Blog: Better late than never at ICC as I-95 roars by

Gov. Martin O'Malley at I-95 and the ICC.

Gov. Martin O'Malley speaks at ICC with state and local officials.

We usually wait around at media events for the governor to show while local officials cool their heels. But yesterday, Gov. Martin O’Malley was unusually on time and the cameras, flacks, developers and assorted functionaries waited – and waited– for Prince George’s County Executive Rushern Baker to show.

The wait got so bad that O’Malley called me to the podium to sing a song. I thought it was a passing joke, but he beckoned me up, and I suggested we do a duet of “Wild Rover,” the Irish drinking song. (“No, nay, never, no nay no more will I be a wild rover, no never, no more.)

“Not Irish,” said the gov. “Something Lenten. Like ‘Panis Angelicus’”)

As eight lanes of traffic roar by, one generally does not belt out “Panis Angelicus,” the eucharistic hymn written by St. Thomas Aquinas in the 13th century. “The bread of angels has become the bread of men,” say the first two lines.

Speaking of bread and waiting, the Gould family and its Konterra 2,500-acre mixed-used development have been waiting for decades to get an interchange off of I-95 to its development. And the state has been waiting to extend the InterCounty Connector to Route 1, and had been trying to take 240 acres from Konterra by “eminent domain” for the last four years.

Instead the developers are swapping those 240 acres, plus 83 acres more for road improvements, in exchange for building a new interchange onto Contee Road between Route 198 and the ICC interchange. This is expected to cost the state less than paying the Goulds for the land east of I-95.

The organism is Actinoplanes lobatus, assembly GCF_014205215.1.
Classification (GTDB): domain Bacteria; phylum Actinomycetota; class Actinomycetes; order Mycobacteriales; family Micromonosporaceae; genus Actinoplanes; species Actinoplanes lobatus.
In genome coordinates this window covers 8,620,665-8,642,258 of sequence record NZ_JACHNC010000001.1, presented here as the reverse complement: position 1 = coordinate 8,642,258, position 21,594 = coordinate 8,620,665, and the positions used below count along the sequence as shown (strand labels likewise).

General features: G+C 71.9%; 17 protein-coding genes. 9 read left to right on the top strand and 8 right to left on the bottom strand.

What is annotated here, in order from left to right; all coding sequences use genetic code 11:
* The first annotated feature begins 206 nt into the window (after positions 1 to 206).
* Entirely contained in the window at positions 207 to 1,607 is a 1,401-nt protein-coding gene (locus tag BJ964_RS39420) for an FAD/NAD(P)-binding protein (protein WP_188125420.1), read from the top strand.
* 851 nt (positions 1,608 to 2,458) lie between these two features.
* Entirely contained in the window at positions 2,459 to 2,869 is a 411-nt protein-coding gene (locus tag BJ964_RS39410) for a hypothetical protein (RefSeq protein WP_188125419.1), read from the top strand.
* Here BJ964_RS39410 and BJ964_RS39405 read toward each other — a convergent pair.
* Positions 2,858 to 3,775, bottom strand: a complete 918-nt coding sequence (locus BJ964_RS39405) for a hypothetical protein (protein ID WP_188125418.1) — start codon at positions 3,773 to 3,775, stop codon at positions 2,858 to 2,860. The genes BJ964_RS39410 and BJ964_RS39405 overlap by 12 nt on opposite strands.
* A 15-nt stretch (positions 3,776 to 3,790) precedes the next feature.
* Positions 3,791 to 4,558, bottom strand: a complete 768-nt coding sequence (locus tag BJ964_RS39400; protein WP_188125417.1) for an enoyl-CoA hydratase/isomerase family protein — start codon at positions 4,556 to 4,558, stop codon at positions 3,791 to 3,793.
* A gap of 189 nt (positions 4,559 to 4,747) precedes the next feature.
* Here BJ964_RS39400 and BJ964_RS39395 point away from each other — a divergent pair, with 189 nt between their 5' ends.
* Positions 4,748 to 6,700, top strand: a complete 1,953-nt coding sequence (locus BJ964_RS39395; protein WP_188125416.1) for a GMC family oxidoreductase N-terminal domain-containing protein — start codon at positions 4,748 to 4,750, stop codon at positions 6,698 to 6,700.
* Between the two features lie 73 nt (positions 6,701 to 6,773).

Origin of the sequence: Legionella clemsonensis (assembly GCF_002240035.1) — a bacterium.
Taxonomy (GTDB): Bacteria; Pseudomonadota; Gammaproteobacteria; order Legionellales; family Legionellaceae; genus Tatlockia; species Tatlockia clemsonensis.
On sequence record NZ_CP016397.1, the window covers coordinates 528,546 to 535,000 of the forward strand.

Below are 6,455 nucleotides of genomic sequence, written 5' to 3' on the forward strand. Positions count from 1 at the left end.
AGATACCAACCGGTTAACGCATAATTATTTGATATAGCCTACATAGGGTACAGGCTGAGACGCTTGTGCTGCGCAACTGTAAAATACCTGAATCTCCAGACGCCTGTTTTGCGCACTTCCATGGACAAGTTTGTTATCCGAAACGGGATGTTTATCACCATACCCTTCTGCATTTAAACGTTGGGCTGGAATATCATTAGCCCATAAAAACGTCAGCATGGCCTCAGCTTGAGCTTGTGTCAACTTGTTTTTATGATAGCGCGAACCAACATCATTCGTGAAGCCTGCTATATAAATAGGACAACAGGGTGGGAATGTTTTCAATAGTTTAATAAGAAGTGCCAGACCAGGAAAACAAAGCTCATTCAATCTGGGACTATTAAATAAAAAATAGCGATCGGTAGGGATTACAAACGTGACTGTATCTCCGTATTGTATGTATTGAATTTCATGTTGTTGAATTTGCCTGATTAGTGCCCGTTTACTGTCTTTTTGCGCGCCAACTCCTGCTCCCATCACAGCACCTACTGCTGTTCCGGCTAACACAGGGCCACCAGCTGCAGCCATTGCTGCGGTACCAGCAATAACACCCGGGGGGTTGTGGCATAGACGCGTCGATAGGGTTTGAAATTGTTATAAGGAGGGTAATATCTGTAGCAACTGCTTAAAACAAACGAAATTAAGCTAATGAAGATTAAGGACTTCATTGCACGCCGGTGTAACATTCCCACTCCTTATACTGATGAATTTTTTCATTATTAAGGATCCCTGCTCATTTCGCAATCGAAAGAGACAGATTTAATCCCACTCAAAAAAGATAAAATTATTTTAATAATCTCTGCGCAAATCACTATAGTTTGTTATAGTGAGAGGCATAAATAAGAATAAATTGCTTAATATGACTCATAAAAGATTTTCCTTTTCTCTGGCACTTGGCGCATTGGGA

“We gave away the store,” patriarch Kingdon Gould Jr., 87, said in an interview.

“It was not an easy negotiation,” O’Malley said.

“It’s kind of like a matching gift,” said Caleb Gould, one of the sons involved in the project.

The move was touted as an economic development project that will produce 3,500 construction jobs and long-term employment generating $96 million in annual revenues for the state and Prince George’s County.

Forty minutes late, after every one of any importance had spoken, Baker showed up. He had been attending the County Council hearings on his first two cabinet appointees, and he wanted to see them confirmed.

Among the speakers was Del. Barbara Frush, a Prince George’s County Democrat who represents the district and is a long-time foe of the InterCounty Connector.

She recalled sponsoring a bill to get an interchange for Konterra as a freshman delegate 17 years ago. It passed, but the interchange wasn’t built.

“This will be just one more crown jewel,” Frush said. “This will be wonderful for all of us.”

In an interview afterward, she made clear she was speaking about the Konterra development, not the ICC highway from I-95 to I-270 in Rockville she still opposes.

“It was going to be a very expensive road,” Frush said, expensive to build and expensive to ride on. “It’s a Lexus road,” paid for with tolls that will top $6 one-way in rush hour.

It is also being built over “environmentally sensitive areas,” she said.

In the past, she has also objected that it would funnel jobs to Montgomery County.

The ICC is being built with creative financing that includes revenue bonds paid by vehicle tolls and bond debt issued in anticipation of federal highway payments.

“We’re going to be paying forever,” Frush said.

–Len Lazarick

About The Author

Len Lazarick

Len Lazarick was the founding editor and publisher of and is currently the president of its nonprofit corporation and chairman of its board He was formerly the State House bureau chief of the daily Baltimore Examiner from its start in April 2006 to its demise in February 2009. He was a copy editor on the national desk of the Washington Post for eight years before that, and has spent decades covering Maryland politics and government.

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